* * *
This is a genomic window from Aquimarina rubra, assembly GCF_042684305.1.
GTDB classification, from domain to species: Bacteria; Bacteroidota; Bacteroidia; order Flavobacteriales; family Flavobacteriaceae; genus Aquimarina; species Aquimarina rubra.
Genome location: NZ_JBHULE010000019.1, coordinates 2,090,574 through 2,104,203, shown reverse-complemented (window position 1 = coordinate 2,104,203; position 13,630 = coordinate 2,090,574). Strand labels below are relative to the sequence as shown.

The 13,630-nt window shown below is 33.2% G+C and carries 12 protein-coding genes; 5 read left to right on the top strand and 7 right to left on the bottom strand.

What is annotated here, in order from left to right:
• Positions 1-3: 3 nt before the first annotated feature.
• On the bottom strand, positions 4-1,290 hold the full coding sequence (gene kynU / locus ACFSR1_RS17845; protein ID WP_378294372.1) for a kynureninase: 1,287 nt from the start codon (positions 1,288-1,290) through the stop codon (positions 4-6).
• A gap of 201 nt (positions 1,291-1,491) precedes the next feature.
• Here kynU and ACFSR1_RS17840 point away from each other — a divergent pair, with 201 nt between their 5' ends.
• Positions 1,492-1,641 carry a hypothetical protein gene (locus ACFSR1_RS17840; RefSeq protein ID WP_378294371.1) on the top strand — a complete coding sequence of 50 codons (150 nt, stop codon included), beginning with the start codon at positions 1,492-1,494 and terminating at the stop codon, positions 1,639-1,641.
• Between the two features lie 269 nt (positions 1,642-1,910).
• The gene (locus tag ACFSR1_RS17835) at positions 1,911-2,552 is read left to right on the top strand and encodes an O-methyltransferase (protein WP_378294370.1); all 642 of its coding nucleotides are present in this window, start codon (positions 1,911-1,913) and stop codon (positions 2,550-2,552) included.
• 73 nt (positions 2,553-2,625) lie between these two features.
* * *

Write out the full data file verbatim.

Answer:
This is a genomic window from Aquimarina rubra, assembly GCF_042684305.1.
GTDB classification, from domain to species: Bacteria; Bacteroidota; Bacteroidia; order Flavobacteriales; family Flavobacteriaceae; genus Aquimarina; species Aquimarina rubra.
Genome location: NZ_JBHULE010000019.1, coordinates 2,090,574 through 2,104,203, shown reverse-complemented (window position 1 = coordinate 2,104,203; position 13,630 = coordinate 2,090,574). Strand labels below are relative to the sequence as shown.

The 13,630-nt window shown below is 33.2% G+C and carries 12 protein-coding genes; 5 read left to right on the top strand and 7 right to left on the bottom strand.

What is annotated here, in order from left to right:
• Positions 1-3: 3 nt before the first annotated feature.
• On the bottom strand, positions 4-1,290 hold the full coding sequence (gene kynU / locus ACFSR1_RS17845; protein ID WP_378294372.1) for a kynureninase: 1,287 nt from the start codon (positions 1,288-1,290) through the stop codon (positions 4-6).
• A gap of 201 nt (positions 1,291-1,491) precedes the next feature.
• Here kynU and ACFSR1_RS17840 point away from each other — a divergent pair, with 201 nt between their 5' ends.
• Positions 1,492-1,641 carry a hypothetical protein gene (locus ACFSR1_RS17840; RefSeq protein ID WP_378294371.1) on the top strand — a complete coding sequence of 50 codons (150 nt, stop codon included), beginning with the start codon at positions 1,492-1,494 and terminating at the stop codon, positions 1,639-1,641.
• Between the two features lie 269 nt (positions 1,642-1,910).
• The gene (locus tag ACFSR1_RS17835) at positions 1,911-2,552 is read left to right on the top strand and encodes an O-methyltransferase (protein WP_378294370.1); all 642 of its coding nucleotides are present in this window, start codon (positions 1,911-1,913) and stop codon (positions 2,550-2,552) included.
• 73 nt (positions 2,553-2,625) lie between these two features.